Third, if Saudi complicity is established in the murder of Jamal Khashoggi the West together must not be afraid to condemn Riyadh for it. Nor should the West refrain from publicly rebuking the Saudi-led coalition if large numbers of Yemeni citizens are killed due to indiscriminate use of force. Of course, it is precisely on these issues that the West's values and interests collide. The language used by the West and any possible sanctions will need to be carefully crafted. However, that is precisely the challenge statecraft exists to meet.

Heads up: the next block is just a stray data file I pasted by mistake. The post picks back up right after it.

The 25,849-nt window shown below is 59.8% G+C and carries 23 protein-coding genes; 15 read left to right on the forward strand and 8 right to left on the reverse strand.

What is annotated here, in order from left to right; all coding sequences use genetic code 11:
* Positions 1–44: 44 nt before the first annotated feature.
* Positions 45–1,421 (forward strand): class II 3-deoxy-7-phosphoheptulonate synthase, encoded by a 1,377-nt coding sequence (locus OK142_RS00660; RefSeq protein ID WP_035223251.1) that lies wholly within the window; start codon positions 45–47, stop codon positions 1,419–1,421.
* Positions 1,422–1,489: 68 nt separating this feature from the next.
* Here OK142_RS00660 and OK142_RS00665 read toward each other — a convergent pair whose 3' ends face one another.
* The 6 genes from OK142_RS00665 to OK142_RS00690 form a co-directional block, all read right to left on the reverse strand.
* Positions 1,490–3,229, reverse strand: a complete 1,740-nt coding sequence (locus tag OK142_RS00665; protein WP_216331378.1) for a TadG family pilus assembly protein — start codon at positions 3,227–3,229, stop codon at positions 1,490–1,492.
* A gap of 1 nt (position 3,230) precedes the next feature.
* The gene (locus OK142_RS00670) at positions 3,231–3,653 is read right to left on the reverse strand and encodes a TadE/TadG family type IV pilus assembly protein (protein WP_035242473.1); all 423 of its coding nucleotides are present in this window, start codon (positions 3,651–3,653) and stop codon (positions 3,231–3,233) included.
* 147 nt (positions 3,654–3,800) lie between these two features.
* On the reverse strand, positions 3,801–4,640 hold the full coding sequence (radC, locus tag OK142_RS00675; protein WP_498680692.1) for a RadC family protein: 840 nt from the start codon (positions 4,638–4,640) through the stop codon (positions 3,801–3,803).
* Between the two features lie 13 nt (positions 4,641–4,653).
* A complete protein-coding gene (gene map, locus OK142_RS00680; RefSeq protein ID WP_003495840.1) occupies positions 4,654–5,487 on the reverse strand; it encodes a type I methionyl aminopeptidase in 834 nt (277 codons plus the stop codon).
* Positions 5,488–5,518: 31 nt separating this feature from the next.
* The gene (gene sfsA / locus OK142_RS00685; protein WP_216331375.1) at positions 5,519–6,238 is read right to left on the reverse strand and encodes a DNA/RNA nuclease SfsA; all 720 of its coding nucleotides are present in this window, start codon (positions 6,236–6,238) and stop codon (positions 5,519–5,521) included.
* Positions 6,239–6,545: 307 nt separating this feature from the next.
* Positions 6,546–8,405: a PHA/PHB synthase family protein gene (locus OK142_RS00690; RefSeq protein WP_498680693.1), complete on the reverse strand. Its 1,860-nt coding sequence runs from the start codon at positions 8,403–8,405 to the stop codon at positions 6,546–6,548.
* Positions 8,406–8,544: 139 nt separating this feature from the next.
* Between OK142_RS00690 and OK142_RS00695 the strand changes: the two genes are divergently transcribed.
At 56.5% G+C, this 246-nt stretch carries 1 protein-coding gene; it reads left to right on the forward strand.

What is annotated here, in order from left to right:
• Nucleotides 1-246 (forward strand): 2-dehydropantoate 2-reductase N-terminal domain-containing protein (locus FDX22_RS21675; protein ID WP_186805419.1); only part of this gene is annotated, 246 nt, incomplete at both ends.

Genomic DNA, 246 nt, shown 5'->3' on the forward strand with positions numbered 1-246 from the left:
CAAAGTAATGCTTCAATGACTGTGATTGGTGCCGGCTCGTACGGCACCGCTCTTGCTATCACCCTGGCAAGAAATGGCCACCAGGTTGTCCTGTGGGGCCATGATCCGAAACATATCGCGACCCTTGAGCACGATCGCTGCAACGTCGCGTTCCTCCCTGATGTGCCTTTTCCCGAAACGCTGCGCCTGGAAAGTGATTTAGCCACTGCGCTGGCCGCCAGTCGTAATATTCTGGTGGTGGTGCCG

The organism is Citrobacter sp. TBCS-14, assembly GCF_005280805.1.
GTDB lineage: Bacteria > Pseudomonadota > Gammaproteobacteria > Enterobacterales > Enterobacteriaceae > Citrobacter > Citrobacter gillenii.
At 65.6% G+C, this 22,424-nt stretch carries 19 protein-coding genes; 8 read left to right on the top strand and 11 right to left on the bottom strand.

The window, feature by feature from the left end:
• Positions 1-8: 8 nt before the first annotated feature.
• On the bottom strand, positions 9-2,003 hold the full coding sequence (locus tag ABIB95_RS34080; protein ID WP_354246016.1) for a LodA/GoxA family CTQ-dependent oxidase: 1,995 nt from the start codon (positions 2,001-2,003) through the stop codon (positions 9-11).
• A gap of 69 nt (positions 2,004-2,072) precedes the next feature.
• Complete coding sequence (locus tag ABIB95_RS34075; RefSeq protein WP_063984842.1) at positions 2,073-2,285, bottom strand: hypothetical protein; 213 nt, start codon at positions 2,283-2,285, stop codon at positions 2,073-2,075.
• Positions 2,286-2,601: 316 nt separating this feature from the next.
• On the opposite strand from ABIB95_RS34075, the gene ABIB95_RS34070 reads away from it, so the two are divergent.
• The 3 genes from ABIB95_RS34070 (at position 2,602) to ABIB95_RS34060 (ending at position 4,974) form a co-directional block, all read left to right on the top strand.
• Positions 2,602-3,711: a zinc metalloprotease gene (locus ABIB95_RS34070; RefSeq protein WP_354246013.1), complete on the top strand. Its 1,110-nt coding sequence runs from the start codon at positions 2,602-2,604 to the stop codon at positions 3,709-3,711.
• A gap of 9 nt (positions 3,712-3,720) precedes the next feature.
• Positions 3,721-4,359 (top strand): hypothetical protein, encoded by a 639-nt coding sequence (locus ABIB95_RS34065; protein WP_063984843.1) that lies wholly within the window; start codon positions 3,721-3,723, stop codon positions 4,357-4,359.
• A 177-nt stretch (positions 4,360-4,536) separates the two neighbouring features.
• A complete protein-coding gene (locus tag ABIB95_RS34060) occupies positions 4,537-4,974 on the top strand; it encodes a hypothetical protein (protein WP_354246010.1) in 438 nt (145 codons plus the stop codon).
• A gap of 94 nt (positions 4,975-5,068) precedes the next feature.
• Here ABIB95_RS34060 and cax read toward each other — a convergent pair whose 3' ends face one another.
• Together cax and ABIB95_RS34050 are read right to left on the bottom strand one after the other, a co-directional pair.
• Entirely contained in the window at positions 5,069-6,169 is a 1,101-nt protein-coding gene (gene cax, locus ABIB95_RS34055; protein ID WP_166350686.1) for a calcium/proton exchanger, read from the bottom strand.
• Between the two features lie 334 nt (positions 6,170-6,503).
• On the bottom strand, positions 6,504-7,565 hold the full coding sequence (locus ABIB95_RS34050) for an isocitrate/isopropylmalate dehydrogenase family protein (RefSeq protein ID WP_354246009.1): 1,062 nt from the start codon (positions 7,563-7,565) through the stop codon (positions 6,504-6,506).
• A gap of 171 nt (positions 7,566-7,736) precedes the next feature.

However, for such a delicate policy and strategy balance to be struck the West will need a far more granulated and nuanced understanding of contemporary Saudi Arabia. Since King Salman bin Abdulaziz al Saud ascended to the throne in 2015 and his son Crown Prince Mohammed took on responsibility for national strategy the Saudis have been much more assertive than hitherto over what Riyadh regards as critical Saudi interests.  It is also clear that whilst Riyadh leans towards the West it does not do so exclusively as Russian-Saudi relations attest. Therefore, given the continued vital importance of Saudi Arabia and the Gulf States to the strategic economic and security interests of the West, any criticisms/advice will need to be muted and discreet if they are to have any effect in what is a very conditional set of relationships.